Public Benefits and Living Together

by taratuta

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Public Benefits and Living Together
98  |  A Legal guide for Lesbian and Gay Couples
• If the rent is a bargain or is protected from dramatic increases by
a rent control ordinance, the partner who stays should consider
compensating the one who moves for the higher rent the moving
partner will have to pay in a new place, at least for a short time.
Public Benefits and Living Together
People who receive public benefits sometimes worry that they will lose
those benefits if their partner moves in. The rules vary from state to state,
but in many places, having a partner move in can cause problems. This is
especially true if you’re married, registered as domestic partners, or have
entered a civil union.
If you get benefits based on your financial situation and a physical or
mental condition—aid to the aged, blind, or disabled, for example—you
don’t risk any loss. These programs function like Social Security—once
you qualify, you’re left alone, other than when the agency does routine
reviews of recipients.
Welfare and food stamp programs, however, are based on your
financial condition only. These programs are often the subject of political
attack. As a result, you may be scrutinized in an effort to weed out
“welfare cheats.”
As a welfare recipient, you are legally required to tell the welfare
department of all changes in your circumstances that could affect your
grant. This includes living with a partner who may be paying some bills.
If you don’t report your partner’s presence and the department discovers
it, you can be penalized, or even have your grant terminated.
If you do report that you’re living with a partner, however, you’ll
face other problems. If the welfare department determines that the
other person is contributing money to you, your grant will be reduced,
normally by the amount contributed. A person is considered to be
contributing whether, for example, she gives $100 a month cash, pays
$100 of the rent, pays for food, or buys the kids $100 worth of clothing.
Moreover, some state regulations presume that a live-in lover contributes
a set amount per month to the family, whether that’s actually true or
not. And if the partner moves in with you and doesn’t contribute toward
chapter 4  | renting a home together |  99
rent and utilities (or claims that’s the case), then the partner may be
committing the crime of living off a welfare grant without qualifying for
the benefit. This situation is even trickier if you are married or legally
partnered. If your benefits come from a state-funded program, your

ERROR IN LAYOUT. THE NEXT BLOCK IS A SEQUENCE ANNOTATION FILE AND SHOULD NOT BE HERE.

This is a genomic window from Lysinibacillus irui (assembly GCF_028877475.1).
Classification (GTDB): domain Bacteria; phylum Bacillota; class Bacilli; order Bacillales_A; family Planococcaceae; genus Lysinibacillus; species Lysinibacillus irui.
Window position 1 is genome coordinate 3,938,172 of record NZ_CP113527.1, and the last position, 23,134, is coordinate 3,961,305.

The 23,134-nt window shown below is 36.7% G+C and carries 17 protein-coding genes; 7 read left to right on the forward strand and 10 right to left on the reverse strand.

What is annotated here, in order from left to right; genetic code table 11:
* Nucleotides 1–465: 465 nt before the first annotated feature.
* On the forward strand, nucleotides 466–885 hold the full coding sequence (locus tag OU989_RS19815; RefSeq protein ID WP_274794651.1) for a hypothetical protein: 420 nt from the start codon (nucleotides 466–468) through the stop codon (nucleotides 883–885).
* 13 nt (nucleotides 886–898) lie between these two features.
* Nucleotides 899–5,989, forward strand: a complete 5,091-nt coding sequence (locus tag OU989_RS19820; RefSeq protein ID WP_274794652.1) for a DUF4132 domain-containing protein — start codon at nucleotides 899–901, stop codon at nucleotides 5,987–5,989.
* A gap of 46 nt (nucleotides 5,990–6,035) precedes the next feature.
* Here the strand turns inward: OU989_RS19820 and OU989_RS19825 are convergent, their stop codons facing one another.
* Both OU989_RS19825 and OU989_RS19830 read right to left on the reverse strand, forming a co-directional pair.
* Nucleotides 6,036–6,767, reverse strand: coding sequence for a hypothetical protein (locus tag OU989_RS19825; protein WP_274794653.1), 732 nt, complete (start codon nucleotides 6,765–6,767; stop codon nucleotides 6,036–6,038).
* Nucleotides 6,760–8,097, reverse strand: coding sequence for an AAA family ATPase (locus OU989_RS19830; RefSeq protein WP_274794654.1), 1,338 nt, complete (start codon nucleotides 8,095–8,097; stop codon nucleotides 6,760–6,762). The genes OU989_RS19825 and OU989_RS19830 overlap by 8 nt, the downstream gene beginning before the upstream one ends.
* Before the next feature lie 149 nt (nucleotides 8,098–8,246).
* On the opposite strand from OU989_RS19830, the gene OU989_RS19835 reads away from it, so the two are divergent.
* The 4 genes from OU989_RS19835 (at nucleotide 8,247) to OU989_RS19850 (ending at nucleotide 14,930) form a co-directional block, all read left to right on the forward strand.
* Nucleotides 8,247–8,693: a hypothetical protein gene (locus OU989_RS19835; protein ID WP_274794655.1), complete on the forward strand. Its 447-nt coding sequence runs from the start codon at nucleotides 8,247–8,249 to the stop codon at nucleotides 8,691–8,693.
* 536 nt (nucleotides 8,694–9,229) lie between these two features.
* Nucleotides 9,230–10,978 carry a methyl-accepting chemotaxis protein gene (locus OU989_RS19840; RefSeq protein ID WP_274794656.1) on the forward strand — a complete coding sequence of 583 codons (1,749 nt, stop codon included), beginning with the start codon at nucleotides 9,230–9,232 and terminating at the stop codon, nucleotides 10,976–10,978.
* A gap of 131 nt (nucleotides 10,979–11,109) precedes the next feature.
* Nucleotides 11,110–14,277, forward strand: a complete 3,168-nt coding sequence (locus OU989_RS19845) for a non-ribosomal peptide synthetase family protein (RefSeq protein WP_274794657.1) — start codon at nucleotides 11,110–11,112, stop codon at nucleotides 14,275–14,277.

spouse’s income may well disqualify you from receiving benefits. But if
your benefits are federally funded, then DOMA gives you an “advantage”
in that the feds won’t recognize your relationship, so your partner’s
income probably won’t disqualify you. Of course, if DOMA is repealed
or declared unconstitutional, this won’t be true any longer.
The best advice is to treat your lover as a roommate. Under welfare
rules, a roommate is not presumed to contribute anything to a welfare
recipient. In some counties, welfare officials may require a sworn
statement by the roommate that she does not contribute to the recipient’s
support. Here are some steps to take to back up your statements.
If your total rent exceeds the maximum amount allowed by welfare
officials, be sure that your roommate pays at least enough to cover the
difference. And make sure the bigger room belongs to your partner.
Keep all finances separate. Make sure you don’t have any access to or
control over any of your partner’s money—or the welfare department will
conclude your lover is contributing to the family. Also make sure your
partner doesn’t have access to your money or the welfare department will
conclude your partner is living off your grant.
Buy and store food separately. Keep cupboards marked with each
person’s name in case of a home visit by the social worker.
Keep a receipt book or ledger. It should show that each of you is paying
only one person’s share of expenses such as rent and utilities.
Your partner should keep car registration in sole ownership. Yes, all this
is quite a hassle, but worth it. Welfare crackdowns come unpredictably and
can lead to jail sentences, not just the termination of benefits.
If possible, discuss your situation with a sympathetic caseworker before
you set up housekeeping or apply for benefits. Most welfare departments
can be a bit easier to deal with if you use a little planning.
If one of you is receiving public assistance or benefits, be very careful
how you take title to property or hold your financial assets. It can seem
tempting to put or buy all property in the name of the partner who is
100  |  A Legal guide for Lesbian and Gay Couples
not receiving public aid. But doing so can cause two serious problems.
First, you may be exposing yourselves to claims of welfare fraud. Second,
if you separate, the person whose name is “off title” will have a very hard
time convincing any judge or jury that the property was jointly owned. In
sum, even though we frequently question what passes for the “morality”
of government policy, it’s bad karma, as well as a bad idea, to lie in order
to get or keep public funds.
All the information you might need to know about your rights as
a tenant can be found in Every Tenant’s Legal Guide, by Janet Portman and
Marcia Stewart. Californians should take a look at California Tenants’ Rights, by
Janet Portman and David Brown. Both books are published by Nolo.
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